In a different epoch, before the pandemic, I’ve done a presentation about upstream first at the Siemens Linux Community Event 2018, where I’ve tried to explain the fundamentals of open source using microeconomics. Unfortunately that talk didn’t work out too well with an audience that isn’t well-versed in upstream and open source concepts, largely because it was just too much material crammed into too little time.

Last year I got the opportunity to try again for an Intel-internal event series, and this time I’ve split the material into two parts. I think that worked a lot better. For obvious reasons I cannot publish the recordings, but I can publish the slides.

The first part “Upstream, Why?” covers a few concepts from microeconomcis 101, and then applies them to upstream stream open source. The key concept is on one hand that open source achieves an efficient software market in the microeconomic sense by driving margins and prices to zero. And the only way to make money in such a market is to either have more-or-less unstable barriers to entry that prevent the efficient market from forming and destroying all monetary value. Or to sell a complementary product.

The second part”Upstream, How?” then looks at what this all means for the different stakeholders involved:

  • Individual engineers, who have skills and create a product with zero economic value, and might still be stupid enough and try to build a career on that.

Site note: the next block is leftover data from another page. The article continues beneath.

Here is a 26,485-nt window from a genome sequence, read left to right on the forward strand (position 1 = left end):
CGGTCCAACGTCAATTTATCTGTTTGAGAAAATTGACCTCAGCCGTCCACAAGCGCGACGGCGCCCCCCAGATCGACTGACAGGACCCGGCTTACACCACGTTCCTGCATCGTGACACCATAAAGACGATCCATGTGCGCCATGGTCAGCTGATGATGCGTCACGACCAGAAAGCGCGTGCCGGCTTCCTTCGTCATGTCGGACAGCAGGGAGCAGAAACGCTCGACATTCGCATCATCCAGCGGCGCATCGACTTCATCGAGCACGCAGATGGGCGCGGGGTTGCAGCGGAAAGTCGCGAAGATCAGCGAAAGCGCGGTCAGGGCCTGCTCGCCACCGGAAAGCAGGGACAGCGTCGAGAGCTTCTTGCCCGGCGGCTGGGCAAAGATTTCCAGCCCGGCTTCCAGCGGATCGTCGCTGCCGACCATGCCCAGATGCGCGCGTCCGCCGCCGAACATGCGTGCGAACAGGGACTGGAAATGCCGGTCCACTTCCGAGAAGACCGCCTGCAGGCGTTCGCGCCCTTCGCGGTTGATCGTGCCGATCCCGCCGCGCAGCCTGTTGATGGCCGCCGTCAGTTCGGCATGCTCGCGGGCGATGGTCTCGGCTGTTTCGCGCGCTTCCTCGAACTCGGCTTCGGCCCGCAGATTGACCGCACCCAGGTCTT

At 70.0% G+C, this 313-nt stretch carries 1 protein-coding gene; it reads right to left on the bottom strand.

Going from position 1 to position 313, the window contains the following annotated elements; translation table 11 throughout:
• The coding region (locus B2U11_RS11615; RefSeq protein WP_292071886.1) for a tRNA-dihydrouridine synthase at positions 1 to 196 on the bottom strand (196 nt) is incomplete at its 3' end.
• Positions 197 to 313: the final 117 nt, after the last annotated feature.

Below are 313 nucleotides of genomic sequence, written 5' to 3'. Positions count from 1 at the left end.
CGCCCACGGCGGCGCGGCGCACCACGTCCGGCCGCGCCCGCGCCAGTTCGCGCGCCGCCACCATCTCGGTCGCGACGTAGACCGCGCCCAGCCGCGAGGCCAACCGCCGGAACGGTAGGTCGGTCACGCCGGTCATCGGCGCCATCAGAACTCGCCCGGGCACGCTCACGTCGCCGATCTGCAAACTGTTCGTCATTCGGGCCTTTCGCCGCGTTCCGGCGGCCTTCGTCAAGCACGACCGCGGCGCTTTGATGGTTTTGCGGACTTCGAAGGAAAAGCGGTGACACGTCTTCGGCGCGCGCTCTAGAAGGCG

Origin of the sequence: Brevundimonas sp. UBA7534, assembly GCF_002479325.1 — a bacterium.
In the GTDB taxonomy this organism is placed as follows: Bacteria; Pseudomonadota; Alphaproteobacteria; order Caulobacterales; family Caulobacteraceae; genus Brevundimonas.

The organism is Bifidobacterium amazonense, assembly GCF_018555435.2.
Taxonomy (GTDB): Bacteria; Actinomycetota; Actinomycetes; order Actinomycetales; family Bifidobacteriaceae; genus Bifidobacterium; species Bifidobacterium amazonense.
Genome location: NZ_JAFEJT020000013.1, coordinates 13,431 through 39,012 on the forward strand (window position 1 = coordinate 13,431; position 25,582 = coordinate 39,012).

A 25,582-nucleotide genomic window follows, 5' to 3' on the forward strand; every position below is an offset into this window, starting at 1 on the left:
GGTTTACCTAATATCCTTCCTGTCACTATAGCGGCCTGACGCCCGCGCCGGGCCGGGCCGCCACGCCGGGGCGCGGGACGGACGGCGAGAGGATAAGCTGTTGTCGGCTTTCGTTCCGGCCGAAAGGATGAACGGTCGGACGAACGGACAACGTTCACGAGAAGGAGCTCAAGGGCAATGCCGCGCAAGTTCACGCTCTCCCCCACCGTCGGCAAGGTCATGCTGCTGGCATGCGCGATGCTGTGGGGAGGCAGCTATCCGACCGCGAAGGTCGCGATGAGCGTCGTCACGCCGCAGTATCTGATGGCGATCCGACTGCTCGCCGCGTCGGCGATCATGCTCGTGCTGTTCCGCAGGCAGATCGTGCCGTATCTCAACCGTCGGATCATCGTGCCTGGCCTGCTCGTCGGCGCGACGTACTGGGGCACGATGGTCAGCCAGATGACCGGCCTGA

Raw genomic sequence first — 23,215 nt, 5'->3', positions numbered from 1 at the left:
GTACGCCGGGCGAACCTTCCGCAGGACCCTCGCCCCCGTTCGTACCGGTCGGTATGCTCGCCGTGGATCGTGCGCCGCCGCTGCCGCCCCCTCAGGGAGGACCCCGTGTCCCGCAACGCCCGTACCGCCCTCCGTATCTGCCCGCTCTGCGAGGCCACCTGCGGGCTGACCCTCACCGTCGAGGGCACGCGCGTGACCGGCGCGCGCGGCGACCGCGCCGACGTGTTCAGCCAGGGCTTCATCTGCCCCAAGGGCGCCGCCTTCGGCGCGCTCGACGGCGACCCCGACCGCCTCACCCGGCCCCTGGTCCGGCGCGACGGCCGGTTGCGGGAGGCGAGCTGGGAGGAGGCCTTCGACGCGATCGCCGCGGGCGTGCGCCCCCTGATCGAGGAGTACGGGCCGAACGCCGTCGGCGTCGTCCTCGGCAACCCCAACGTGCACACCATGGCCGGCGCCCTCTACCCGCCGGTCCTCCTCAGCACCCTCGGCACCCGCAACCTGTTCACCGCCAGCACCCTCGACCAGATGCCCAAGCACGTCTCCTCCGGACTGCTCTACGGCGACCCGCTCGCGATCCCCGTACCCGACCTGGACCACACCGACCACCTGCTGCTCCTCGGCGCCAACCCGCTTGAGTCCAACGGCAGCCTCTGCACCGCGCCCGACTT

• Upstream communities, often with a formal structure as a foundation, and what exactly their goals should be to build a thriving upstream open source project that can actually pay some bills, generate some revenue somewhere else and get engineers paid. Because without that you’re not going to have much of a project with a long term future.

  • Engineering organizations, what exactly their incentives and goals should be, and the fundamental conflicts of interest this causes. Specifically on this I’ve only seen bad solutions, and ugly solutions, but not yet a really good one. A relevant pre-pandemic talk of mine on this topic is also “Upstream Graphics: Too Little, Too Late”

  • And finally the overall business and more importantly, what kind of business strategy is needed to really thrive with an open source upstream first approach: You need to clearly understand which software market’s economic value you want to destroy by driving margins and prices to zero, and which complemenetary product you’re selling to still earn money.

At least judging by the feedback I’ve received internally taking more time and going a bit more in-depth on the various concept worked much better than the keynote presentation I’ve done at Siemens, hence I decided to publish at the least the slides.